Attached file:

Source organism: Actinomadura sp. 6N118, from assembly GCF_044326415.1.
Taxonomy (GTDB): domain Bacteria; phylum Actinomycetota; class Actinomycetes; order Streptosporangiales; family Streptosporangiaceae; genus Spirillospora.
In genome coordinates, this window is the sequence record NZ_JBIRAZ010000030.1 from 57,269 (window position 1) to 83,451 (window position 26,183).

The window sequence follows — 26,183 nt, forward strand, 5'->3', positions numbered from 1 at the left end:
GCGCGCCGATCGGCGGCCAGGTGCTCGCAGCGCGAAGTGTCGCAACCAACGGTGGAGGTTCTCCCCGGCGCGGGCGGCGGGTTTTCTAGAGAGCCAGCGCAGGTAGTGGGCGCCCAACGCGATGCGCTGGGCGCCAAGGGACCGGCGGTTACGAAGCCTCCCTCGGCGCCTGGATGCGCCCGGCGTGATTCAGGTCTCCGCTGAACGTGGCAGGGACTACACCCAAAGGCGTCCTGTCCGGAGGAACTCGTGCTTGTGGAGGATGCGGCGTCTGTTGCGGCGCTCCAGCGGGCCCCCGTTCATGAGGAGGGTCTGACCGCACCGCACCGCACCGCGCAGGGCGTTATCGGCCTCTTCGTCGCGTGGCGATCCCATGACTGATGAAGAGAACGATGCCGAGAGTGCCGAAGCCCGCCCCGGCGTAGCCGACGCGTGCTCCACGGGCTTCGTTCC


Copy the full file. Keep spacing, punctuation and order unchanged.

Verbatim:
Source organism: Actinomadura sp. 6N118, from assembly GCF_044326415.1.
Taxonomy (GTDB): domain Bacteria; phylum Actinomycetota; class Actinomycetes; order Streptosporangiales; family Streptosporangiaceae; genus Spirillospora.
In genome coordinates, this window is the sequence record NZ_JBIRAZ010000030.1 from 57,269 (window position 1) to 83,451 (window position 26,183).

The window sequence follows — 26,183 nt, forward strand, 5'->3', positions numbered from 1 at the left end:
GCGCGCCGATCGGCGGCCAGGTGCTCGCAGCGCGAAGTGTCGCAACCAACGGTGGAGGTTCTCCCCGGCGCGGGCGGCGGGTTTTCTAGAGAGCCAGCGCAGGTAGTGGGCGCCCAACGCGATGCGCTGGGCGCCAAGGGACCGGCGGTTACGAAGCCTCCCTCGGCGCCTGGATGCGCCCGGCGTGATTCAGGTCTCCGCTGAACGTGGCAGGGACTACACCCAAAGGCGTCCTGTCCGGAGGAACTCGTGCTTGTGGAGGATGCGGCGTCTGTTGCGGCGCTCCAGCGGGCCCCCGTTCATGAGGAGGGTCTGACCGCACCGCACCGCACCGCGCAGGGCGTTATCGGCCTCTTCGTCGCGTGGCGATCCCATGACTGATGAAGAGAACGATGCCGAGAGTGCCGAAGCCCGCCCCGGCGTAGCCGACGCGTGCTCCACGGGCTTCGTTCC